The culture in general is to say: “We can do whatever you ask. Just bring us the Americans and we’ll take care of it.” We have to tell them: “No. First you have to set yourself up properly and then we’ll send you the customers.”


This is true even in non-kashrus matters. If we tell a restaurant owner that he’ll get American customers if he brings in a professional chef, he might respond: “What do you mean? I’m a professional chef!”


That mindset plays out in kashrus, which makes it harder for Americans to navigate the system.


Another point is that Eretz Yisroel has a lot of politics, which creates a lot of non-transparency. In America, the kashrus organizations are very transparent. In Eretz Yisroel, everyone is worried about the others. They’re worried about giving away too much and what the others will do with that information. It’s much more competitive amongst the agencies, which makes things a lot harder.


Rabbi Farkash: I agree that lack of transparency is a big issue. Additionally, the culture in Eretz Yisroel is very relaxed. In America, I worked for the Vaad Hakashrus of 5 Towns and for Rabbi Fishbane in the CRC. The protocols were adhered to very strictly. We had checklists of every product in the storage room. If products got delivered by mistake that had to go back, they were listed and kept track of. In Eretz Yisroel, I went into a restaurant and saw a bunch of not approved products sitting around. They just told me that the chef knows what to use and what not to use.


In America, you won’t find a fleishig restaurant without a Mashgiach Temidi. In Eretz Yisroel, you’d be surprised to find a fleishig restaurant with a Mashgiach Temidi. The mindset is that they have a system in place where everyone is Jewish and everyone knows halacha. That is a detriment, not a benefit. You cannot make assumptions based on the fact that the workers are Jewish.


Rabbi Hisiger: I would add that when people come to Eretz Yisroel, especially if they are not knowledgeable, they may see signs with Hebrew letters and think that means the product is acceptable. They may see words like “Rabbanut” and Badatz”, but they don’t know that there are different levels of Rabbanut, and that “Badatz” is a generic term that doesn’t really mean anything.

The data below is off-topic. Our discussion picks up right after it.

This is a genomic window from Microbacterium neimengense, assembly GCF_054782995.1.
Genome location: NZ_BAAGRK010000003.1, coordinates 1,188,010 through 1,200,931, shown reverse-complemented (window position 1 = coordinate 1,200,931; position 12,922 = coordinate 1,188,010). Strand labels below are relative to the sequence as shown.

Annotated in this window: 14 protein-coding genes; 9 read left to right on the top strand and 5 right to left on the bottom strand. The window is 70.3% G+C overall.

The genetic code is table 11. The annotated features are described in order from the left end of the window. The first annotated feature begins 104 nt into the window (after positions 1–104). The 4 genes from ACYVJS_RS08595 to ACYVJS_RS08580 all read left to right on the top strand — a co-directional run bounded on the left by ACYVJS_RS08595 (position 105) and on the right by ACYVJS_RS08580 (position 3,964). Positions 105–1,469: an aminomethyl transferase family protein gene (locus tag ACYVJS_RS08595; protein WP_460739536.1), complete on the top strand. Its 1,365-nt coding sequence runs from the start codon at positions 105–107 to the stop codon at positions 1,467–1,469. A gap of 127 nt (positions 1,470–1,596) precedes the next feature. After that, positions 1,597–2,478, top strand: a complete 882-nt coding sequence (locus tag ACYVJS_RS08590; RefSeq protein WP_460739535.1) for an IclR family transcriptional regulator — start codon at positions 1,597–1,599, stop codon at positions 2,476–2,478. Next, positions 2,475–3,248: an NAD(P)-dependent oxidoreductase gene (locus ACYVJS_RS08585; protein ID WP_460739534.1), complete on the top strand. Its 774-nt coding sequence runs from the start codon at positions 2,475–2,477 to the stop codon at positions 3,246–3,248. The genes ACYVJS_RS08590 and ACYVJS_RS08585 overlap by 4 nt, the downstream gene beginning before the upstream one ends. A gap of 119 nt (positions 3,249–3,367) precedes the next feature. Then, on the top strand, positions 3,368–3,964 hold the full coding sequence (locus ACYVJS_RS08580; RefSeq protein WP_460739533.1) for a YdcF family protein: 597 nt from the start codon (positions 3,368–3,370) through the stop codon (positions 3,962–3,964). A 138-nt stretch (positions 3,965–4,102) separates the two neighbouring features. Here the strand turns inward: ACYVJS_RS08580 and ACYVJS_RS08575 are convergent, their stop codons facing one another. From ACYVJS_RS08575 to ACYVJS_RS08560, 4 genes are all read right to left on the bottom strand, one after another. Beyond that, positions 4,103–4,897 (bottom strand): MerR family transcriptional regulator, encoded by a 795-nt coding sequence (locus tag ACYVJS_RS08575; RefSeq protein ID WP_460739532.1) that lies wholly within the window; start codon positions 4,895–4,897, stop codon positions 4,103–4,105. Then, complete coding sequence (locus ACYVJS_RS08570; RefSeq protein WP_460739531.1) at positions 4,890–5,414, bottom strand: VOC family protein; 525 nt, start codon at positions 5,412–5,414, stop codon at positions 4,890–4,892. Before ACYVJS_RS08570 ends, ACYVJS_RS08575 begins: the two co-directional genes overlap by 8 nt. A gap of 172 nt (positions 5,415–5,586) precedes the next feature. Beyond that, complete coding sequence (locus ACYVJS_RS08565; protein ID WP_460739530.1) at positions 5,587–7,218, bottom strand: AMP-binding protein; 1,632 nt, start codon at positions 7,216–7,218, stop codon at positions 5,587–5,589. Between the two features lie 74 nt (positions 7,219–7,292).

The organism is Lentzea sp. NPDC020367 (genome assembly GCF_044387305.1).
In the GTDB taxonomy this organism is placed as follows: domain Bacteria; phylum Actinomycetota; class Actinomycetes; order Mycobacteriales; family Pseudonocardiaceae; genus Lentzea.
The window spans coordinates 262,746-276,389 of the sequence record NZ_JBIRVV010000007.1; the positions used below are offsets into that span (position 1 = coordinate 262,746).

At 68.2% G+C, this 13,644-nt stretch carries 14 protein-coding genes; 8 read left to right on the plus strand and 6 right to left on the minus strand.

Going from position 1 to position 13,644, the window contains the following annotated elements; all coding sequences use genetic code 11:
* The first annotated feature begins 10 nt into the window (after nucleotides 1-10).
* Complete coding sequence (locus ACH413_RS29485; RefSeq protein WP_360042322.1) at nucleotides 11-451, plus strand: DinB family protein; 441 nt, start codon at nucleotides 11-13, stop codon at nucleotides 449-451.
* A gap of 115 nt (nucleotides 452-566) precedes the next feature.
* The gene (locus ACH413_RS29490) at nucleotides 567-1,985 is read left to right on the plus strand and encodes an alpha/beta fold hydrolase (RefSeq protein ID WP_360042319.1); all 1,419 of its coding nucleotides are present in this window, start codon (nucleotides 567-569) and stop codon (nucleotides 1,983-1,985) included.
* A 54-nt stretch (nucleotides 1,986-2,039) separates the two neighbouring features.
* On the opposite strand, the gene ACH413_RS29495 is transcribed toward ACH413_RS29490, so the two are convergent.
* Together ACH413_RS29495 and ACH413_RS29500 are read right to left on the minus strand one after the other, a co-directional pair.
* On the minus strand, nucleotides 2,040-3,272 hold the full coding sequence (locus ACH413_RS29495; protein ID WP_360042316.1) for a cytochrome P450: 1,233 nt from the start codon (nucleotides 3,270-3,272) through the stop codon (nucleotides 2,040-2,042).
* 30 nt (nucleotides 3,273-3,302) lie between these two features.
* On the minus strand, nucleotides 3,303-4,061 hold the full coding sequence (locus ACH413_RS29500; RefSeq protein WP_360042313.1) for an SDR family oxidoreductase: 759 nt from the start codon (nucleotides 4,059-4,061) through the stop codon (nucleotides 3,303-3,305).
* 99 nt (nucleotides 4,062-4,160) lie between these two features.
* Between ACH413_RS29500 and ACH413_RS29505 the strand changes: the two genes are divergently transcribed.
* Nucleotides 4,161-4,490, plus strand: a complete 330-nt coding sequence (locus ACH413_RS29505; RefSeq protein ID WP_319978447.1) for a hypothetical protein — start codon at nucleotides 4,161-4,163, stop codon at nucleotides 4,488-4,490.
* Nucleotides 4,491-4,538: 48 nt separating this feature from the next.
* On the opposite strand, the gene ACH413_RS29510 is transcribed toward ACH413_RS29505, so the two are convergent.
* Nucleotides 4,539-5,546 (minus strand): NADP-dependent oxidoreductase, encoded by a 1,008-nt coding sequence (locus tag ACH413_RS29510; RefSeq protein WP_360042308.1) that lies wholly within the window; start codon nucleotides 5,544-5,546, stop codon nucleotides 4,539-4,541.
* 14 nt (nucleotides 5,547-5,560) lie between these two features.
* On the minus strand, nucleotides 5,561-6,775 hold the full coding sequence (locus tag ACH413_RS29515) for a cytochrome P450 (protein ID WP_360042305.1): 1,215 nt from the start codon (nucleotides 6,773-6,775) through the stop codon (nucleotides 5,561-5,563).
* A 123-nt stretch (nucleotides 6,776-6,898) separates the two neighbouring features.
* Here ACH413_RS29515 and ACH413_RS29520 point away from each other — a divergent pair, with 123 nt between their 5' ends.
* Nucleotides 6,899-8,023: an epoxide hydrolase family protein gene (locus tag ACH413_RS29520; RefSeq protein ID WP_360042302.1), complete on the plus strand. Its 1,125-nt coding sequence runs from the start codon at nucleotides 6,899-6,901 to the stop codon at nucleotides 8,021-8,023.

Rabbi Weiner: One of the most common lines they say in Eretz Yisroel is “yesh lanu kol habadatzim.” We have every Badatz. Americans don’t realize that any three people can be a Badatz. Us three here are already a Badatz!


Another line you hear is: “We have Rav Rubin and the Eidah Hachareidis.” You won’t find any restaurant that has both of those hechsherim. What they mean is that their meat has Rav Rubin and the Eidah. But what about the rest of the ingredients? They’re not telling you about that.


So, a lot of Americans might be asking the right questions, but they don’t realize that the answers they’re getting are in a different language.


Rabbi Hisiger: Let’s talk about mitzvos hateluyos ba’aretz. Most people from chutz la’aretz are not familiar with those halachos. Does your organization play a role in educating them?


Rabbi Weiner: Yes. The issues of terumos and maasros apply every year. Buying produce in certain places could be questionable. If someone has to be in certain cities that have no hechsherim for a simcha or to visit someone, we’ll give him advice regarding how to separate terumos and maasros on his own or about what is more of a problem and what is less of a problem.


This year, there is a question of Shemitah, which could be more complicated because you don’t have the option of separating things on your own. If it’s assur, it’s assur. When people contact us, we’ll offer information and give classes to groups of yeshiva bochurim, seminary girls or avreichim to give them the knowledge of what to be aware of, which fruit stores to stay away from, etc. If people need help in situations where they have to be at a simcha or by a relative, we’ll try to guide them.


Orlah is not usually a major issue.


Hafrashas challah is more stringent in Eretz Yisroel, so we will sometimes tell someone to do it on their own if it is not clear that a Mashgiach did it in a pizza store or somewhere else.


Rabbi Hisiger: Can you leave us with a Let’s Talk Kashrus takeaway?


Rabbi Weiner: If someone is coming to Eretz Yisroel, whether it’s a bochur or a seminary girl or someone coming on a trip for the summer or for yom tov, he should be in contact with us to find out which places have better hechsherim and which hechsherim he should stay away from, as well as for advice about what to do in a shaas hadchak situation.


Rabbi Hisiger: I want to thank both of you for all that you are doing. You are really providing a tremendous service for many people who go to Eretz Yisroel and otherwise wouldn’t know who to call or where to turn. You have become a very valuable resource. Many people watching this will now have a place to call before they go to Eretz Yisroel to find out where they can eat. Thank you for your avodas hakodesh and continued hatzlacha.